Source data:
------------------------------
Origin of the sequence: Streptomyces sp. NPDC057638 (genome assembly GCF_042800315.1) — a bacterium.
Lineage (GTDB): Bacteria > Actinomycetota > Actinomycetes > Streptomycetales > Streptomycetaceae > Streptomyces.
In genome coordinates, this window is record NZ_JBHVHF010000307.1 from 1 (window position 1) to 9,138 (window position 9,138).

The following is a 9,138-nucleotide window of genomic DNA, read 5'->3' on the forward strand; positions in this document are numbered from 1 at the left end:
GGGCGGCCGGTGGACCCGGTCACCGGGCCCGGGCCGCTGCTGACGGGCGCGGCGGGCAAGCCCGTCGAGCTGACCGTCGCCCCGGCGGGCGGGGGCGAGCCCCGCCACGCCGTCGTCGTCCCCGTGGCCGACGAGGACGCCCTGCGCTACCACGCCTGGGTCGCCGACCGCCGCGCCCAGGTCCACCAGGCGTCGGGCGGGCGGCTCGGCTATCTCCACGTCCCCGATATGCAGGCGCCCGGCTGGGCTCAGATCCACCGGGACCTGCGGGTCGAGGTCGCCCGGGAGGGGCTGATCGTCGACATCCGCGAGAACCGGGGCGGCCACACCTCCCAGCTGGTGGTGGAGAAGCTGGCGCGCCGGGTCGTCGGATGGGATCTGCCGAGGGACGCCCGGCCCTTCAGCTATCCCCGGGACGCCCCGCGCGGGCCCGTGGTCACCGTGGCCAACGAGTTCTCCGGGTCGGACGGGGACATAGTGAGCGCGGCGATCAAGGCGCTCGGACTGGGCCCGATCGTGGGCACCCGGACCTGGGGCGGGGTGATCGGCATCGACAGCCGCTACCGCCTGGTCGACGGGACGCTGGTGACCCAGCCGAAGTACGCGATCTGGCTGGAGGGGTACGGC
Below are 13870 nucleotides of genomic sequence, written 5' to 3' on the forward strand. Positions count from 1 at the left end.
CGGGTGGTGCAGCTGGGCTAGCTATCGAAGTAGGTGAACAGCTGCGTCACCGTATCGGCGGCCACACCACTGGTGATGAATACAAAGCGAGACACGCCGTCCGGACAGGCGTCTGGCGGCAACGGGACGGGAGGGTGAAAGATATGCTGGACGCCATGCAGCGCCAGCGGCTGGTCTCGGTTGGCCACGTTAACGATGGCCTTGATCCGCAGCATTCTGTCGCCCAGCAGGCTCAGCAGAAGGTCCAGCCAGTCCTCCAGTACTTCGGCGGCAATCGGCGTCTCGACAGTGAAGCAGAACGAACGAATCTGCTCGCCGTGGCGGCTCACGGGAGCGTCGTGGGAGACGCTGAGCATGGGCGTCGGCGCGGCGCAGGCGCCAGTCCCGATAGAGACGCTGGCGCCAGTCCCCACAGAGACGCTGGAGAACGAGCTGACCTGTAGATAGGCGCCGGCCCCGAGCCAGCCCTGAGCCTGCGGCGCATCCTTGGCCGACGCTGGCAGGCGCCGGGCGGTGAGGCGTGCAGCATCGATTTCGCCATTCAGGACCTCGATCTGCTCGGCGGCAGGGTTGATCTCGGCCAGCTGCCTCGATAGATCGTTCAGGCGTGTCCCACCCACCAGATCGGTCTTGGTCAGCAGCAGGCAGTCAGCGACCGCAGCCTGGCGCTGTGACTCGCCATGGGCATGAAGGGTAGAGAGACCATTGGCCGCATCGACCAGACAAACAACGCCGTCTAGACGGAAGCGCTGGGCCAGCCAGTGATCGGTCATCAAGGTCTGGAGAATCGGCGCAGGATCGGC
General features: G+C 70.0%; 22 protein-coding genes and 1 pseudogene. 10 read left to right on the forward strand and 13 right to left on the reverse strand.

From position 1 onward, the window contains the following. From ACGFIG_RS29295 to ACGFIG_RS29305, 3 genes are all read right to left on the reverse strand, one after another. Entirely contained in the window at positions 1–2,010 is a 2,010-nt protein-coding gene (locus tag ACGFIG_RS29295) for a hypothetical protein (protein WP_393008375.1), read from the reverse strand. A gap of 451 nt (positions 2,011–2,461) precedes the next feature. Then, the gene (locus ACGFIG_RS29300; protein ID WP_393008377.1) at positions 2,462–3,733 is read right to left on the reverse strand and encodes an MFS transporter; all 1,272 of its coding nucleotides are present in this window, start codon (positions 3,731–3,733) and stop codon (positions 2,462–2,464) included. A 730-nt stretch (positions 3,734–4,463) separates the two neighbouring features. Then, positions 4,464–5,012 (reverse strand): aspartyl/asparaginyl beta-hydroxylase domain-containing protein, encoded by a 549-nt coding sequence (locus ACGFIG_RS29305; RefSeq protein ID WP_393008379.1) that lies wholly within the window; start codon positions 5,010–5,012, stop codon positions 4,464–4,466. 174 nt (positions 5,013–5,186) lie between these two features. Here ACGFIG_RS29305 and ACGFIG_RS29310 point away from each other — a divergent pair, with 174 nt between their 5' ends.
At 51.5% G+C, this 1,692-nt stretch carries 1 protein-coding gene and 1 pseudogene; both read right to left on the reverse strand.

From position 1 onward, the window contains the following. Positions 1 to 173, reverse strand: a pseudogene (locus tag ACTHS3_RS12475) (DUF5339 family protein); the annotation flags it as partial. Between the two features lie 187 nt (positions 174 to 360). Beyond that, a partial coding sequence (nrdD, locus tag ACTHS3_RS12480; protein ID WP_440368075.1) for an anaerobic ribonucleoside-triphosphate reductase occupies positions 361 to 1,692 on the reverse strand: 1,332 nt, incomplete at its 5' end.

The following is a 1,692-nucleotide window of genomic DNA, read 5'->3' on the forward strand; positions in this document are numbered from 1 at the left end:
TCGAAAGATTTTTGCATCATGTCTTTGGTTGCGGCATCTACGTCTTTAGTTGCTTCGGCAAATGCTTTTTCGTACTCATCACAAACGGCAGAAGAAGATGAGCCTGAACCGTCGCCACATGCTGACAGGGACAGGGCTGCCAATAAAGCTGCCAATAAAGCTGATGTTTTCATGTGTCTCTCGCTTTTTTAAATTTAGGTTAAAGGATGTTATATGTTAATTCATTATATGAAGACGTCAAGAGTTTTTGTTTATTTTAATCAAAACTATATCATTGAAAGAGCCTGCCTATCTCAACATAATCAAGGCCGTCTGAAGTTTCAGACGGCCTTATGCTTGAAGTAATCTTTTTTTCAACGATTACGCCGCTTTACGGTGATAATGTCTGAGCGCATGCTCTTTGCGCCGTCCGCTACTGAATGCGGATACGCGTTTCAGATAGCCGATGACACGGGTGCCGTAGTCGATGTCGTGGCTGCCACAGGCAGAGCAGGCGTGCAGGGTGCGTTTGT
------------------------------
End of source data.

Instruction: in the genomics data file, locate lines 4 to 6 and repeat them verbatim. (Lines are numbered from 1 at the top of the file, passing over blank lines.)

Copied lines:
The following is a 9,138-nucleotide window of genomic DNA, read 5'->3' on the forward strand; positions in this document are numbered from 1 at the left end:
GGGCGGCCGGTGGACCCGGTCACCGGGCCCGGGCCGCTGCTGACGGGCGCGGCGGGCAAGCCCGTCGAGCTGACCGTCGCCCCGGCGGGCGGGGGCGAGCCCCGCCACGCCGTCGTCGTCCCCGTGGCCGACGAGGACGCCCTGCGCTACCACGCCTGGGTCGCCGACCGCCGCGCCCAGGTCCACCAGGCGTCGGGCGGGCGGCTCGGCTATCTCCACGTCCCCGATATGCAGGCGCCCGGCTGGGCTCAGATCCACCGGGACCTGCGGGTCGAGGTCGCCCGGGAGGGGCTGATCGTCGACATCCGCGAGAACCGGGGCGGCCACACCTCCCAGCTGGTGGTGGAGAAGCTGGCGCGCCGGGTCGTCGGATGGGATCTGCCGAGGGACGCCCGGCCCTTCAGCTATCCCCGGGACGCCCCGCGCGGGCCCGTGGTCACCGTGGCCAACGAGTTCTCCGGGTCGGACGGGGACATAGTGAGCGCGGCGATCAAGGCGCTCGGACTGGGCCCGATCGTGGGCACCCGGACCTGGGGCGGGGTGATCGGCATCGACAGCCGCTACCGCCTGGTCGACGGGACGCTGGTGACCCAGCCGAAGTACGCGATCTGGCTGGAGGGGTACGGC
Below are 13870 nucleotides of genomic sequence, written 5' to 3' on the forward strand. Positions count from 1 at the left end.